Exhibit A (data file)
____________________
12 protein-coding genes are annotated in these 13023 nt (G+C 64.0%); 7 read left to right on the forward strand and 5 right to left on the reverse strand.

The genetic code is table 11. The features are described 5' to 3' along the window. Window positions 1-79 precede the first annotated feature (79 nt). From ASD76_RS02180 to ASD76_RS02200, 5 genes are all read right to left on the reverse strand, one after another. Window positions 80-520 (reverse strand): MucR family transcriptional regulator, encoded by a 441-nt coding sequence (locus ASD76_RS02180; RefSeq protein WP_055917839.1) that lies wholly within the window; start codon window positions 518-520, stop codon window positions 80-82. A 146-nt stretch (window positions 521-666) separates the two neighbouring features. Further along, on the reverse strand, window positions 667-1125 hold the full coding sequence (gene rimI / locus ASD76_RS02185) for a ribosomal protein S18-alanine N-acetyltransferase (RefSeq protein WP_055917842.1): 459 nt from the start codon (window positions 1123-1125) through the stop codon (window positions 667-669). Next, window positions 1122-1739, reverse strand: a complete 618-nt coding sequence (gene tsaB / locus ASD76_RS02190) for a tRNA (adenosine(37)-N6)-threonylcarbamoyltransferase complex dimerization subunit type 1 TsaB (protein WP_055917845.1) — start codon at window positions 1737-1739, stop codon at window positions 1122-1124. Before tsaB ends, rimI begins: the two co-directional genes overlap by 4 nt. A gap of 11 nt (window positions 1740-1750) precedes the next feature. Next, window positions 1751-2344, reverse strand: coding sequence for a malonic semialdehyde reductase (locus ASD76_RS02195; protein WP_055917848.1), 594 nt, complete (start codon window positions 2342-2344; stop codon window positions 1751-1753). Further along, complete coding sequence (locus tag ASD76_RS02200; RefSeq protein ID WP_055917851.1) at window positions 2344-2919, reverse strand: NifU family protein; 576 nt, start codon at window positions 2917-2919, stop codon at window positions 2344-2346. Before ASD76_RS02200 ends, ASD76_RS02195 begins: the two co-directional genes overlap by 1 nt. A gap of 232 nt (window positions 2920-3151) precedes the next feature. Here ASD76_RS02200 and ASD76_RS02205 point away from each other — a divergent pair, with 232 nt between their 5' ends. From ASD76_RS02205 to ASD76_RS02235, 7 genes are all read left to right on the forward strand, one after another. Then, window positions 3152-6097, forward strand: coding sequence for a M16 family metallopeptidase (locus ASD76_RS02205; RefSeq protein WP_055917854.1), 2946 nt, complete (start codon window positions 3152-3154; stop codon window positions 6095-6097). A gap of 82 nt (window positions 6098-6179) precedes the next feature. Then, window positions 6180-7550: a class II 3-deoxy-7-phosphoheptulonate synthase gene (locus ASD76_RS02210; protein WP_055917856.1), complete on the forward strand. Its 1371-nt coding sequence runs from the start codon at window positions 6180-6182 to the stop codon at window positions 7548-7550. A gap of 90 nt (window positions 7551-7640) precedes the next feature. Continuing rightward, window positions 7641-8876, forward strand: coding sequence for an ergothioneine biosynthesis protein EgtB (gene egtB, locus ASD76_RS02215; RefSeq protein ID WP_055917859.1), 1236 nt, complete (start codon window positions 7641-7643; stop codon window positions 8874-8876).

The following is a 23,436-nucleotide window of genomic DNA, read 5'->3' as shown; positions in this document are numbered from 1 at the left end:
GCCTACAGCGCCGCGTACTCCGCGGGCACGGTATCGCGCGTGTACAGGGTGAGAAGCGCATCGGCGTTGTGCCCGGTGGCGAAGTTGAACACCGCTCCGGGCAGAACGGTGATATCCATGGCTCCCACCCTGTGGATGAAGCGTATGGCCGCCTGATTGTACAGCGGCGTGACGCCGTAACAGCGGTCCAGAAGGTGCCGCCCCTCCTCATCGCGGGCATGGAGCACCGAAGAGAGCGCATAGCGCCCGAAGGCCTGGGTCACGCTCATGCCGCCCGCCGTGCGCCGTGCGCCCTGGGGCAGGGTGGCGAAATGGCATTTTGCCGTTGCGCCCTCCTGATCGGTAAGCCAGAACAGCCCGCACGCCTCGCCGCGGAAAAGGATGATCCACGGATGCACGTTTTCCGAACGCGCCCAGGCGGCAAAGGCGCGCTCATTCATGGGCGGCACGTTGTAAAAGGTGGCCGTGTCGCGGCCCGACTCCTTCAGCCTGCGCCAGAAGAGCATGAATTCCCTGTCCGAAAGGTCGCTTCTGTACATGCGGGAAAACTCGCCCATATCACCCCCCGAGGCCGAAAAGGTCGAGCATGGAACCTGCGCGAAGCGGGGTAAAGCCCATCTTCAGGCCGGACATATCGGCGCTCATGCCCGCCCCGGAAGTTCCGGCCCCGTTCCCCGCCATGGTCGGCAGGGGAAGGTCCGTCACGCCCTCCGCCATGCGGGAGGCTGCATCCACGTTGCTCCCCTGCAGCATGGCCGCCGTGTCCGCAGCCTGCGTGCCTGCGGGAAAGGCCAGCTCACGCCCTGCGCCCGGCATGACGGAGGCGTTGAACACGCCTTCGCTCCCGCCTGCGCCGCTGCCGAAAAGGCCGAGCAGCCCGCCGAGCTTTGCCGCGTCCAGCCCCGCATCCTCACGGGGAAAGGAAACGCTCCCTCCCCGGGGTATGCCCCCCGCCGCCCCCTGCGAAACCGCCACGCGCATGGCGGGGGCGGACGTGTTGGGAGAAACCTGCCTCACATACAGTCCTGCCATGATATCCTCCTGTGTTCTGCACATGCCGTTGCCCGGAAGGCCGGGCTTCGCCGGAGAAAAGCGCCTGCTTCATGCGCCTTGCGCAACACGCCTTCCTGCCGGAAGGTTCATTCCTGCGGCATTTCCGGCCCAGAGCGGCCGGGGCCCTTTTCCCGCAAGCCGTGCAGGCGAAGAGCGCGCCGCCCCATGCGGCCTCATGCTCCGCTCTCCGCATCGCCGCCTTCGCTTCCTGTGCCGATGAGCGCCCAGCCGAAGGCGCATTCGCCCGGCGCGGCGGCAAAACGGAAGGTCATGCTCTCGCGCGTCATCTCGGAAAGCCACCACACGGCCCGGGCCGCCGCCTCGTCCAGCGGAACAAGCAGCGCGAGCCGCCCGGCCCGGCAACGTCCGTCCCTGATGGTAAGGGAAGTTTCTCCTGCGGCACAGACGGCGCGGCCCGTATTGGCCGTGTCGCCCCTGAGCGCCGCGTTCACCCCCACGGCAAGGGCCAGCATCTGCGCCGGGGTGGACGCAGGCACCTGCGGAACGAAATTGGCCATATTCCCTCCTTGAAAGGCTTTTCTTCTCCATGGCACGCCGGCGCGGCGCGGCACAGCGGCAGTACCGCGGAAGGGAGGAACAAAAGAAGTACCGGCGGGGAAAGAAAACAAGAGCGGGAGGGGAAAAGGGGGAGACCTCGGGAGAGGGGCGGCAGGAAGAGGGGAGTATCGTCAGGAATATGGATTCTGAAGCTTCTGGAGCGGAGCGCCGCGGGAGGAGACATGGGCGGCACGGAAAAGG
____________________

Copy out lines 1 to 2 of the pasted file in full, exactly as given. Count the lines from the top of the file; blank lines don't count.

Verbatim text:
12 protein-coding genes are annotated in these 13023 nt (G+C 64.0%); 7 read left to right on the forward strand and 5 right to left on the reverse strand.

The genetic code is table 11. The features are described 5' to 3' along the window. Window positions 1-79 precede the first annotated feature (79 nt). From ASD76_RS02180 to ASD76_RS02200, 5 genes are all read right to left on the reverse strand, one after another. Window positions 80-520 (reverse strand): MucR family transcriptional regulator, encoded by a 441-nt coding sequence (locus ASD76_RS02180; RefSeq protein WP_055917839.1) that lies wholly within the window; start codon window positions 518-520, stop codon window positions 80-82. A 146-nt stretch (window positions 521-666) separates the two neighbouring features. Further along, on the reverse strand, window positions 667-1125 hold the full coding sequence (gene rimI / locus ASD76_RS02185) for a ribosomal protein S18-alanine N-acetyltransferase (RefSeq protein WP_055917842.1): 459 nt from the start codon (window positions 1123-1125) through the stop codon (window positions 667-669). Next, window positions 1122-1739, reverse strand: a complete 618-nt coding sequence (gene tsaB / locus ASD76_RS02190) for a tRNA (adenosine(37)-N6)-threonylcarbamoyltransferase complex dimerization subunit type 1 TsaB (protein WP_055917845.1) — start codon at window positions 1737-1739, stop codon at window positions 1122-1124. Before tsaB ends, rimI begins: the two co-directional genes overlap by 4 nt. A gap of 11 nt (window positions 1740-1750) precedes the next feature. Next, window positions 1751-2344, reverse strand: coding sequence for a malonic semialdehyde reductase (locus ASD76_RS02195; protein WP_055917848.1), 594 nt, complete (start codon window positions 2342-2344; stop codon window positions 1751-1753). Further along, complete coding sequence (locus tag ASD76_RS02200; RefSeq protein ID WP_055917851.1) at window positions 2344-2919, reverse strand: NifU family protein; 576 nt, start codon at window positions 2917-2919, stop codon at window positions 2344-2346. Before ASD76_RS02200 ends, ASD76_RS02195 begins: the two co-directional genes overlap by 1 nt. A gap of 232 nt (window positions 2920-3151) precedes the next feature. Here ASD76_RS02200 and ASD76_RS02205 point away from each other — a divergent pair, with 232 nt between their 5' ends. From ASD76_RS02205 to ASD76_RS02235, 7 genes are all read left to right on the forward strand, one after another. Then, window positions 3152-6097, forward strand: coding sequence for a M16 family metallopeptidase (locus ASD76_RS02205; RefSeq protein WP_055917854.1), 2946 nt, complete (start codon window positions 3152-3154; stop codon window positions 6095-6097). A gap of 82 nt (window positions 6098-6179) precedes the next feature. Then, window positions 6180-7550: a class II 3-deoxy-7-phosphoheptulonate synthase gene (locus ASD76_RS02210; protein WP_055917856.1), complete on the forward strand. Its 1371-nt coding sequence runs from the start codon at window positions 6180-6182 to the stop codon at window positions 7548-7550. A gap of 90 nt (window positions 7551-7640) precedes the next feature. Continuing rightward, window positions 7641-8876, forward strand: coding sequence for an ergothioneine biosynthesis protein EgtB (gene egtB, locus ASD76_RS02215; RefSeq protein ID WP_055917859.1), 1236 nt, complete (start codon window positions 7641-7643; stop codon window positions 8874-8876).